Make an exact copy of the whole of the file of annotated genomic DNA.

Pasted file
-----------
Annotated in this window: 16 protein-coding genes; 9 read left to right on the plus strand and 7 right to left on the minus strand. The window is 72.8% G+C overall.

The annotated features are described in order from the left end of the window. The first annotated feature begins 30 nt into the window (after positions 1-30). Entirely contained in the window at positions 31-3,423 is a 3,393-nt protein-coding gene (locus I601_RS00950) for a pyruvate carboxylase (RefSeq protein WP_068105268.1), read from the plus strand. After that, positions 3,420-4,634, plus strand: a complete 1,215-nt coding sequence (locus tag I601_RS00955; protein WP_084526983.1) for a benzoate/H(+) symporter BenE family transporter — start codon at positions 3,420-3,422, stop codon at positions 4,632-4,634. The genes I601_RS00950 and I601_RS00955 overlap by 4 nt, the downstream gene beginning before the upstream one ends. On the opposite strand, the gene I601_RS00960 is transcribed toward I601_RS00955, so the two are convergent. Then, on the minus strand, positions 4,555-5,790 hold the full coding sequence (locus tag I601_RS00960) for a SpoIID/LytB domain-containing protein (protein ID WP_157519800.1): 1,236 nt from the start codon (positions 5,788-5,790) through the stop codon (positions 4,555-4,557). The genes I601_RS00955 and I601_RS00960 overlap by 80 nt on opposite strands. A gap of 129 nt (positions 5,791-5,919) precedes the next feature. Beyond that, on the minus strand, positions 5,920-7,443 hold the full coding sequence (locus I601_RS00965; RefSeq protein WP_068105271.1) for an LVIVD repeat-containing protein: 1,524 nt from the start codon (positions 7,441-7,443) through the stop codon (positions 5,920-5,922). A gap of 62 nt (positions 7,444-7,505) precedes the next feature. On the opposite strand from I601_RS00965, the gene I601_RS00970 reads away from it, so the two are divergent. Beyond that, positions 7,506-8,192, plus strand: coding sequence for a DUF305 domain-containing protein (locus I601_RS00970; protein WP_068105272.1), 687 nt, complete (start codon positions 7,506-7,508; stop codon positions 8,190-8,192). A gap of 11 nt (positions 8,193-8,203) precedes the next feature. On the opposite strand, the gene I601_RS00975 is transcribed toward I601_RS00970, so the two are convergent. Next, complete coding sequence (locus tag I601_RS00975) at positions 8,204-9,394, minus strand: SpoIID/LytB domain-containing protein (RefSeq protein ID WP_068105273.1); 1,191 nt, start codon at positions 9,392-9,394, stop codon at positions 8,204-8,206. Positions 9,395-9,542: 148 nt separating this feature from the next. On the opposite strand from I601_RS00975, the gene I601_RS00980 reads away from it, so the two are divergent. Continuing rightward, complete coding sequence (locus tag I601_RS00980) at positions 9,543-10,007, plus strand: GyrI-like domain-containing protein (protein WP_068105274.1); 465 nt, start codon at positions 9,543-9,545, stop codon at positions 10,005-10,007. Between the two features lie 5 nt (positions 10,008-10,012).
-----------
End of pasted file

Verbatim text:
Annotated in this window: 16 protein-coding genes; 9 read left to right on the plus strand and 7 right to left on the minus strand. The window is 72.8% G+C overall.

The annotated features are described in order from the left end of the window. The first annotated feature begins 30 nt into the window (after positions 1-30). Entirely contained in the window at positions 31-3,423 is a 3,393-nt protein-coding gene (locus I601_RS00950) for a pyruvate carboxylase (RefSeq protein WP_068105268.1), read from the plus strand. After that, positions 3,420-4,634, plus strand: a complete 1,215-nt coding sequence (locus tag I601_RS00955; protein WP_084526983.1) for a benzoate/H(+) symporter BenE family transporter — start codon at positions 3,420-3,422, stop codon at positions 4,632-4,634. The genes I601_RS00950 and I601_RS00955 overlap by 4 nt, the downstream gene beginning before the upstream one ends. On the opposite strand, the gene I601_RS00960 is transcribed toward I601_RS00955, so the two are convergent. Then, on the minus strand, positions 4,555-5,790 hold the full coding sequence (locus tag I601_RS00960) for a SpoIID/LytB domain-containing protein (protein ID WP_157519800.1): 1,236 nt from the start codon (positions 5,788-5,790) through the stop codon (positions 4,555-4,557). The genes I601_RS00955 and I601_RS00960 overlap by 80 nt on opposite strands. A gap of 129 nt (positions 5,791-5,919) precedes the next feature. Beyond that, on the minus strand, positions 5,920-7,443 hold the full coding sequence (locus I601_RS00965; RefSeq protein WP_068105271.1) for an LVIVD repeat-containing protein: 1,524 nt from the start codon (positions 7,441-7,443) through the stop codon (positions 5,920-5,922). A gap of 62 nt (positions 7,444-7,505) precedes the next feature. On the opposite strand from I601_RS00965, the gene I601_RS00970 reads away from it, so the two are divergent. Beyond that, positions 7,506-8,192, plus strand: coding sequence for a DUF305 domain-containing protein (locus I601_RS00970; protein WP_068105272.1), 687 nt, complete (start codon positions 7,506-7,508; stop codon positions 8,190-8,192). A gap of 11 nt (positions 8,193-8,203) precedes the next feature. On the opposite strand, the gene I601_RS00975 is transcribed toward I601_RS00970, so the two are convergent. Next, complete coding sequence (locus tag I601_RS00975) at positions 8,204-9,394, minus strand: SpoIID/LytB domain-containing protein (RefSeq protein ID WP_068105273.1); 1,191 nt, start codon at positions 9,392-9,394, stop codon at positions 8,204-8,206. Positions 9,395-9,542: 148 nt separating this feature from the next. On the opposite strand from I601_RS00975, the gene I601_RS00980 reads away from it, so the two are divergent. Continuing rightward, complete coding sequence (locus tag I601_RS00980) at positions 9,543-10,007, plus strand: GyrI-like domain-containing protein (protein WP_068105274.1); 465 nt, start codon at positions 9,543-9,545, stop codon at positions 10,005-10,007. Between the two features lie 5 nt (positions 10,008-10,012).